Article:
The Art of Eldercare: Understanding Care Management


The Art of Eldercare: A Metaphor for Understanding Care Management

When we think about the needs of an aging loved one, the basics come to mind first: a safe environment to live in, appropriate diet and medications, transportation, doctor’s appointments, etc. However, you would be hard-pressed to find on any list one of the greatest needs of elders: our creativity.  Critical thinking, problem solving, research, coordination of care, finding balance, helping a loved one create the life they want - all take our creativity.

To use an art metaphor, eldercare is a lot like making pottery. If you’ve ever seen an artist create a bowl or a vase, you’ll notice that their hands never leave the piece as long as it is being created. They continue to move the potter’s wheel in forward momentum. As soon as you think the piece is in its final form, it changes shape and the potter’s hands respond by adding water and continually shaping and re-shaping. It is a beautiful art form to watch. The same attention, commitment, coordination, and continual creativity is really echoed in the process of caring for an aging loved one.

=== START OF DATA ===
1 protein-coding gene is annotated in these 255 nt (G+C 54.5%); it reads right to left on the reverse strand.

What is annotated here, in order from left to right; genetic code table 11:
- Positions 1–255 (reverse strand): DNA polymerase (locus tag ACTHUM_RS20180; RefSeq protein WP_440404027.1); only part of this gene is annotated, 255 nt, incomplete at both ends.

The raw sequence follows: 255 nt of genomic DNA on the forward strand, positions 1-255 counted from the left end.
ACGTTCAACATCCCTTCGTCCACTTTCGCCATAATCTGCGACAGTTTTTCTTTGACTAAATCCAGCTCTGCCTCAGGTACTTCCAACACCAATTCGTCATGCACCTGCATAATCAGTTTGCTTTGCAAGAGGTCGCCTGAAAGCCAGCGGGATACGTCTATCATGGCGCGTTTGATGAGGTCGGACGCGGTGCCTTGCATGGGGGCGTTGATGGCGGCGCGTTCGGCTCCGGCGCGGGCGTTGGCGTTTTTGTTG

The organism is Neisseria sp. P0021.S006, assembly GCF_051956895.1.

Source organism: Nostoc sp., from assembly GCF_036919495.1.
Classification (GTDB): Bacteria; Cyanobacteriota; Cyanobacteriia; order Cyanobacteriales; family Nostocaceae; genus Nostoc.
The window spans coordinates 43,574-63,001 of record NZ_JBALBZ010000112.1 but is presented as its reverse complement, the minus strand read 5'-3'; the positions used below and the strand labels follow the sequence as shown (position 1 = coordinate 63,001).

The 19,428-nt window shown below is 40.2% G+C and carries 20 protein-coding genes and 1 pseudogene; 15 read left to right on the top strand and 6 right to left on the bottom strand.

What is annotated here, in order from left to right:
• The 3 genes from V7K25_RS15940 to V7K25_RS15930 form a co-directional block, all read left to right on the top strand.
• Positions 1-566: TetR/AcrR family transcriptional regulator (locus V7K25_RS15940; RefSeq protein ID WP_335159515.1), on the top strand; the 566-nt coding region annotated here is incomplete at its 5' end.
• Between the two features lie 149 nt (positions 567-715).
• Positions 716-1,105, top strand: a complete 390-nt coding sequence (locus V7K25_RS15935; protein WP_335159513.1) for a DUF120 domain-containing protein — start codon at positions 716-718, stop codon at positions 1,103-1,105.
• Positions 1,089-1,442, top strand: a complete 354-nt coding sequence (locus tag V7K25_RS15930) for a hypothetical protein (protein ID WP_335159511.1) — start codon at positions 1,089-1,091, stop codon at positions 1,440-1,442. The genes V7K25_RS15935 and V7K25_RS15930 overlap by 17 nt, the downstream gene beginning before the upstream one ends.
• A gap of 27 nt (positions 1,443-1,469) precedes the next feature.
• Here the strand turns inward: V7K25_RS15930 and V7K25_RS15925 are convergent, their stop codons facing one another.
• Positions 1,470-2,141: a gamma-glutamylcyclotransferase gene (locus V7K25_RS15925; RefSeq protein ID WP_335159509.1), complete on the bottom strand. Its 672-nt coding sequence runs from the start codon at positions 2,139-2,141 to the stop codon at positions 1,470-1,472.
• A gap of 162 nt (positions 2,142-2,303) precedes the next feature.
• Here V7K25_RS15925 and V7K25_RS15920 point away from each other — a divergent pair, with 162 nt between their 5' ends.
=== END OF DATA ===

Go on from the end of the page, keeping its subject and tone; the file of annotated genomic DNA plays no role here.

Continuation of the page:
Continuing with this metaphor, getting a Geriatric Care Manager is really like hiring a master potter. You certainly can make your own pottery, but the outcome may not be what you envisioned and the stress, pressure, and emotions can hinder the process. As experts in eldercare, our care managers really take a hands-on and holistic approach to the care of an elderly loved one. Like a potter, they are constantly responding to changes in needs, making small adjustments before they become big problems. They are attentive and committed to executing the elder’s vision for the shape of their care and life. Their creativity in addressing unique issues, tailoring care, and increasing quality of life for an aging adult is truly masterful.

Here are just a few of the ways care managers artfully coordiante care and increase quality of life:

  • Provide clear options and support for critical family decisions
  • Provide neutral assessment of needs
  • Create a plan of care for the loved one and oversee care
  • Navigate the healthcare system
  • Assist with family dynamics and eldercare planning
  • Advocate for loved ones to ensure the best possible care
  • Liaison with physicians and other involved professionals
  • Practice a personalized care approach
  • Anticipate and respond to family needs and wishes
  • Provide pro-active solutions that relieve

Interested in learning more about an RN or MSW Geriatric Care Management? Give us a call or visit our services page at




Published on April 26, 2013.